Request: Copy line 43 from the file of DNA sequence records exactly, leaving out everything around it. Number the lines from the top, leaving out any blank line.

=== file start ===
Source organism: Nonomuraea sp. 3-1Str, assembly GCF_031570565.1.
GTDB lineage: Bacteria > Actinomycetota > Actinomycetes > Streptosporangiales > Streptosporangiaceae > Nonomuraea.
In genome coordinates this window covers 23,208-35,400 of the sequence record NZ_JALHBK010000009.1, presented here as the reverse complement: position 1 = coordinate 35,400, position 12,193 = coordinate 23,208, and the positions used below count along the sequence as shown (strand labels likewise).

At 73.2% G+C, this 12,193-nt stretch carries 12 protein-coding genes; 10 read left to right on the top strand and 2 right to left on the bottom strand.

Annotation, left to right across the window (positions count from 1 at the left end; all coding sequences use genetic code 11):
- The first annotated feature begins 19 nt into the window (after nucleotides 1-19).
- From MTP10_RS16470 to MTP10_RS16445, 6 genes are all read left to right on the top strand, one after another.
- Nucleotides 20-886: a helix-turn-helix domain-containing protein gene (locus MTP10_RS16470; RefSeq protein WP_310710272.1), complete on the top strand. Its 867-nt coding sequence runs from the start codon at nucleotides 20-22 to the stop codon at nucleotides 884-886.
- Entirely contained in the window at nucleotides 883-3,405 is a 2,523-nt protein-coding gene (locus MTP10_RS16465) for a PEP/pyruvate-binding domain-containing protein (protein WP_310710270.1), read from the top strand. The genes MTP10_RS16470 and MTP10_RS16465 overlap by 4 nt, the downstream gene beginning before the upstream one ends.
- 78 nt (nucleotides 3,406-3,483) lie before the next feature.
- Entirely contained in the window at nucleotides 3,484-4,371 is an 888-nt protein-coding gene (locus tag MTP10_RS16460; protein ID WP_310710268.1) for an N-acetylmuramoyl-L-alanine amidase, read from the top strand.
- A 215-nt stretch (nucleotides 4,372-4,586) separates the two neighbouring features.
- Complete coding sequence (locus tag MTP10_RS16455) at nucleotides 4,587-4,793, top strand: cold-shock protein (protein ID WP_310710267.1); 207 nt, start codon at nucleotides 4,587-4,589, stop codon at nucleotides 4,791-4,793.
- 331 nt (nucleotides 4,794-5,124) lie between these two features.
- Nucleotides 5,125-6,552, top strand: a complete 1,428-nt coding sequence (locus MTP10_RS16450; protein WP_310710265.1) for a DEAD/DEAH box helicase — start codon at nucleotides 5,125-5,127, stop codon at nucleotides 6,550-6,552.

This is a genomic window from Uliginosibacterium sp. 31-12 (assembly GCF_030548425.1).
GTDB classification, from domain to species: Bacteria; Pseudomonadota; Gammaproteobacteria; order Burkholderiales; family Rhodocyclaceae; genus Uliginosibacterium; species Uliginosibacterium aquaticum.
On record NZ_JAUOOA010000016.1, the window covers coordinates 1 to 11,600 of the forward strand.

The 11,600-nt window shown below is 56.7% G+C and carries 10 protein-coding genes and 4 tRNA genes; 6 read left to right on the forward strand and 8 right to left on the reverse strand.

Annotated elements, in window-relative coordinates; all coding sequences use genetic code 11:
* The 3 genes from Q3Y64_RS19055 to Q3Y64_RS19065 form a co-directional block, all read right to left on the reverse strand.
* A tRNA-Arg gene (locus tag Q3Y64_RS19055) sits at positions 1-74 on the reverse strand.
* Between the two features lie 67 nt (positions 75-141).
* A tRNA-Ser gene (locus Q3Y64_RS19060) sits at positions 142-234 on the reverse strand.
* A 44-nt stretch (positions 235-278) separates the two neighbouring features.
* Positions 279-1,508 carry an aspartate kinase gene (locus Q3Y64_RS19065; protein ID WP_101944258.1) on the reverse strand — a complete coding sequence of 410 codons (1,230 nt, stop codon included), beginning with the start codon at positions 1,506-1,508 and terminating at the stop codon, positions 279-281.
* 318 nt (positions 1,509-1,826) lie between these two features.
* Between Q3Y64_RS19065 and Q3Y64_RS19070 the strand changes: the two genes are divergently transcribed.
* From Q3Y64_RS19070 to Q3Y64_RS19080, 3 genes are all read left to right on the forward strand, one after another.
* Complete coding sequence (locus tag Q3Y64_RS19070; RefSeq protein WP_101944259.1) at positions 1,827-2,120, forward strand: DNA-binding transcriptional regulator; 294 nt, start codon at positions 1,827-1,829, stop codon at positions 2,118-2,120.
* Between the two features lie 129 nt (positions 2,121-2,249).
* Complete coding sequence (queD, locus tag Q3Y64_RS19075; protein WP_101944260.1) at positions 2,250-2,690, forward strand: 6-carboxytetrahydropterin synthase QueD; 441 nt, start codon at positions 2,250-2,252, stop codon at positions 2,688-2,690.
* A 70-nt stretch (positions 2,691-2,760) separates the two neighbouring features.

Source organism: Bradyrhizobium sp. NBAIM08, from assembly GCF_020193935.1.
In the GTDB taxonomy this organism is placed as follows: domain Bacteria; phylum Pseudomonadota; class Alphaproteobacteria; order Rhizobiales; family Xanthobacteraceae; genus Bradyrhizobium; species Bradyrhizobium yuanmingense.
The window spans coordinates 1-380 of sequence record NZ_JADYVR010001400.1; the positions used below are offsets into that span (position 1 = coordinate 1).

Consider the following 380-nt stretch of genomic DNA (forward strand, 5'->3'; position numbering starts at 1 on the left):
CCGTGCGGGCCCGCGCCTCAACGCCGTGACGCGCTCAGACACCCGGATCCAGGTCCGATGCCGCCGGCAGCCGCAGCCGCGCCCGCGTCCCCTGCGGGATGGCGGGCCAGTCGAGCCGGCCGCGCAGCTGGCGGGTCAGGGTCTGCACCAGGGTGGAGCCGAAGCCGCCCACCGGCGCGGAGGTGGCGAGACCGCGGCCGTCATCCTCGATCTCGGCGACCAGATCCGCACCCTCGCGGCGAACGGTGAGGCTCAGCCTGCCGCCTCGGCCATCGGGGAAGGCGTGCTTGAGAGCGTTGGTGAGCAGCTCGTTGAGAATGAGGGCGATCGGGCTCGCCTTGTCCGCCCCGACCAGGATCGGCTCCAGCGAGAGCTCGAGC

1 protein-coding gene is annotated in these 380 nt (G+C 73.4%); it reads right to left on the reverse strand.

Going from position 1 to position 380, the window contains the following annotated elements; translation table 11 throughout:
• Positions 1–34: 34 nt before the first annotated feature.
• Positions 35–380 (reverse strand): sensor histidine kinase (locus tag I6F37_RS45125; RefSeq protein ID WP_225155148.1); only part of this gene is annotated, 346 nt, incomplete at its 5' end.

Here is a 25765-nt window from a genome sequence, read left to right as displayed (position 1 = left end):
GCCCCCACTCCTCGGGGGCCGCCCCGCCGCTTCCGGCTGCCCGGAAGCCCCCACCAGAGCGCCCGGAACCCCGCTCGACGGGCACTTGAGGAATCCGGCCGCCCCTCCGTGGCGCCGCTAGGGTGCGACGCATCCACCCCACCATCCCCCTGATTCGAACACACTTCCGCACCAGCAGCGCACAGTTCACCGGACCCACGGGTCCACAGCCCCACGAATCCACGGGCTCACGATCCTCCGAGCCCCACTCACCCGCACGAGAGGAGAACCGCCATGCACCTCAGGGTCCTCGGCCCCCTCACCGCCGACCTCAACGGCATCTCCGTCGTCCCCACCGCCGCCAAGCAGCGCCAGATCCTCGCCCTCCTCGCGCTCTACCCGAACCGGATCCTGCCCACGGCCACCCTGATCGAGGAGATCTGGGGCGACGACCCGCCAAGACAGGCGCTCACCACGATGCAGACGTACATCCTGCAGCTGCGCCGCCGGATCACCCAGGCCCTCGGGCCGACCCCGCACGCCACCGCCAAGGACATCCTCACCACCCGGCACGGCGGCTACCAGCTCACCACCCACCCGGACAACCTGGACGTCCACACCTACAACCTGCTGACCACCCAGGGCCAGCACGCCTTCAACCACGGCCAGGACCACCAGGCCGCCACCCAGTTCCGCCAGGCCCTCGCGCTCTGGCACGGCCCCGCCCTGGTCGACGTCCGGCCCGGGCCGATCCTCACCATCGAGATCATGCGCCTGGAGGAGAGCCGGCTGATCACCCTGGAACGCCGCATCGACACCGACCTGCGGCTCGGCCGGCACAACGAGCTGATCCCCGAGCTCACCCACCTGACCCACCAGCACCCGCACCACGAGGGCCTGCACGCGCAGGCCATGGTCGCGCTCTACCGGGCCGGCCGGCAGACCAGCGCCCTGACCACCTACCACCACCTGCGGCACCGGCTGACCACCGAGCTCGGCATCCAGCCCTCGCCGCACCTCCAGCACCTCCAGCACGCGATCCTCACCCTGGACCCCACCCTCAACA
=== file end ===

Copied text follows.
Here is a 25765-nt window from a genome sequence, read left to right as displayed (position 1 = left end):